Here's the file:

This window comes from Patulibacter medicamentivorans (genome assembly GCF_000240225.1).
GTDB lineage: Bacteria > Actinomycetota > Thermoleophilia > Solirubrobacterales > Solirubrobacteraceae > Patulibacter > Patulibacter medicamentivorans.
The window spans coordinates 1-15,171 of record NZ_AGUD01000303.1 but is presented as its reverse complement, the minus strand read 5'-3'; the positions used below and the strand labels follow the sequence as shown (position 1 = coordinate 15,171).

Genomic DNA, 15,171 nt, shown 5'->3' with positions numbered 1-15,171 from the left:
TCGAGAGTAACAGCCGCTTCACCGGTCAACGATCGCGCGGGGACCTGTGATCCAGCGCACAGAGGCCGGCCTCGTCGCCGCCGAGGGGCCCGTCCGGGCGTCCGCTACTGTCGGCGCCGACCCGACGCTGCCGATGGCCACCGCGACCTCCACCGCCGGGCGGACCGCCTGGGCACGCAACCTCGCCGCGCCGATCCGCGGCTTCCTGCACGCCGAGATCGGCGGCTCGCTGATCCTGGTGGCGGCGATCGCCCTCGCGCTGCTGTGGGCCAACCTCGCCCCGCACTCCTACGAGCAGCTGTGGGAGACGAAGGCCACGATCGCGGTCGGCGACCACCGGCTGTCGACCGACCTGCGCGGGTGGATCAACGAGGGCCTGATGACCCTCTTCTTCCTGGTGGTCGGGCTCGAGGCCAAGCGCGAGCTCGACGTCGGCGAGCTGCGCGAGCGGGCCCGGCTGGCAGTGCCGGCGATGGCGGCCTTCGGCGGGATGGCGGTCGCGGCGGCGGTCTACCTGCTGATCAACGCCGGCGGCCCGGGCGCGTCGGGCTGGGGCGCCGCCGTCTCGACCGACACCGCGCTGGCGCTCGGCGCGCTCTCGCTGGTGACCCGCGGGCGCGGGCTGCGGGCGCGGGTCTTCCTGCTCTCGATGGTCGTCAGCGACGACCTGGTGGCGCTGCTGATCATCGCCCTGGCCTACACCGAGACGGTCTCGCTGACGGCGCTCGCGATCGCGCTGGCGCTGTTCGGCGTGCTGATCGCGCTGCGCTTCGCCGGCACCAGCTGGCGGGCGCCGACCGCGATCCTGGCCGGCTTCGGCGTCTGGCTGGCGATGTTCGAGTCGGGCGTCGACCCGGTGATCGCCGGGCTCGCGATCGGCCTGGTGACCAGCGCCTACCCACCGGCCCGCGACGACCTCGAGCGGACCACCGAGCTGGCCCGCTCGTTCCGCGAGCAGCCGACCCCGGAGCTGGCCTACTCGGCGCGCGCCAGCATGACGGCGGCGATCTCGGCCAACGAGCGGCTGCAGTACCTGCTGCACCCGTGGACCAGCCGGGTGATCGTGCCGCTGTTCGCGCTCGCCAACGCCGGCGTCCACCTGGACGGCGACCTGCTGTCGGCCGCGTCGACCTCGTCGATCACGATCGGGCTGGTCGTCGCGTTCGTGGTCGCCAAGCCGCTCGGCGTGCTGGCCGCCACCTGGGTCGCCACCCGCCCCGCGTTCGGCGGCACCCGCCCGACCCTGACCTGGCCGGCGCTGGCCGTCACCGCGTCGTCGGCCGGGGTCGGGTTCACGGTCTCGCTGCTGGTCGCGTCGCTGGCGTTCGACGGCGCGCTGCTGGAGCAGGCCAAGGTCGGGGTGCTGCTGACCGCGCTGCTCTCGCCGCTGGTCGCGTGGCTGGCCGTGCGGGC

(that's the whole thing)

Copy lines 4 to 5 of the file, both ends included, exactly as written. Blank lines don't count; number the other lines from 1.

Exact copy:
Genomic DNA, 15,171 nt, shown 5'->3' with positions numbered 1-15,171 from the left:
TCGAGAGTAACAGCCGCTTCACCGGTCAACGATCGCGCGGGGACCTGTGATCCAGCGCACAGAGGCCGGCCTCGTCGCCGCCGAGGGGCCCGTCCGGGCGTCCGCTACTGTCGGCGCCGACCCGACGCTGCCGATGGCCACCGCGACCTCCACCGCCGGGCGGACCGCCTGGGCACGCAACCTCGCCGCGCCGATCCGCGGCTTCCTGCACGCCGAGATCGGCGGCTCGCTGATCCTGGTGGCGGCGATCGCCCTCGCGCTGCTGTGGGCCAACCTCGCCCCGCACTCCTACGAGCAGCTGTGGGAGACGAAGGCCACGATCGCGGTCGGCGACCACCGGCTGTCGACCGACCTGCGCGGGTGGATCAACGAGGGCCTGATGACCCTCTTCTTCCTGGTGGTCGGGCTCGAGGCCAAGCGCGAGCTCGACGTCGGCGAGCTGCGCGAGCGGGCCCGGCTGGCAGTGCCGGCGATGGCGGCCTTCGGCGGGATGGCGGTCGCGGCGGCGGTCTACCTGCTGATCAACGCCGGCGGCCCGGGCGCGTCGGGCTGGGGCGCCGCCGTCTCGACCGACACCGCGCTGGCGCTCGGCGCGCTCTCGCTGGTGACCCGCGGGCGCGGGCTGCGGGCGCGGGTCTTCCTGCTCTCGATGGTCGTCAGCGACGACCTGGTGGCGCTGCTGATCATCGCCCTGGCCTACACCGAGACGGTCTCGCTGACGGCGCTCGCGATCGCGCTGGCGCTGTTCGGCGTGCTGATCGCGCTGCGCTTCGCCGGCACCAGCTGGCGGGCGCCGACCGCGATCCTGGCCGGCTTCGGCGTCTGGCTGGCGATGTTCGAGTCGGGCGTCGACCCGGTGATCGCCGGGCTCGCGATCGGCCTGGTGACCAGCGCCTACCCACCGGCCCGCGACGACCTCGAGCGGACCACCGAGCTGGCCCGCTCGTTCCGCGAGCAGCCGACCCCGGAGCTGGCCTACTCGGCGCGCGCCAGCATGACGGCGGCGATCTCGGCCAACGAGCGGCTGCAGTACCTGCTGCACCCGTGGACCAGCCGGGTGATCGTGCCGCTGTTCGCGCTCGCCAACGCCGGCGTCCACCTGGACGGCGACCTGCTGTCGGCCGCGTCGACCTCGTCGATCACGATCGGGCTGGTCGTCGCGTTCGTGGTCGCCAAGCCGCTCGGCGTGCTGGCCGCCACCTGGGTCGCCACCCGCCCCGCGTTCGGCGGCACCCGCCCGACCCTGACCTGGCCGGCGCTGGCCGTCACCGCGTCGTCGGCCGGGGTCGGGTTCACGGTCTCGCTGCTGGTCGCGTCGCTGGCGTTCGACGGCGCGCTGCTGGAGCAGGCCAAGGTCGGGGTGCTGCTGACCGCGCTGCTCTCGCCGCTGGTCGCGTGGCTGGCCGTGCGGGC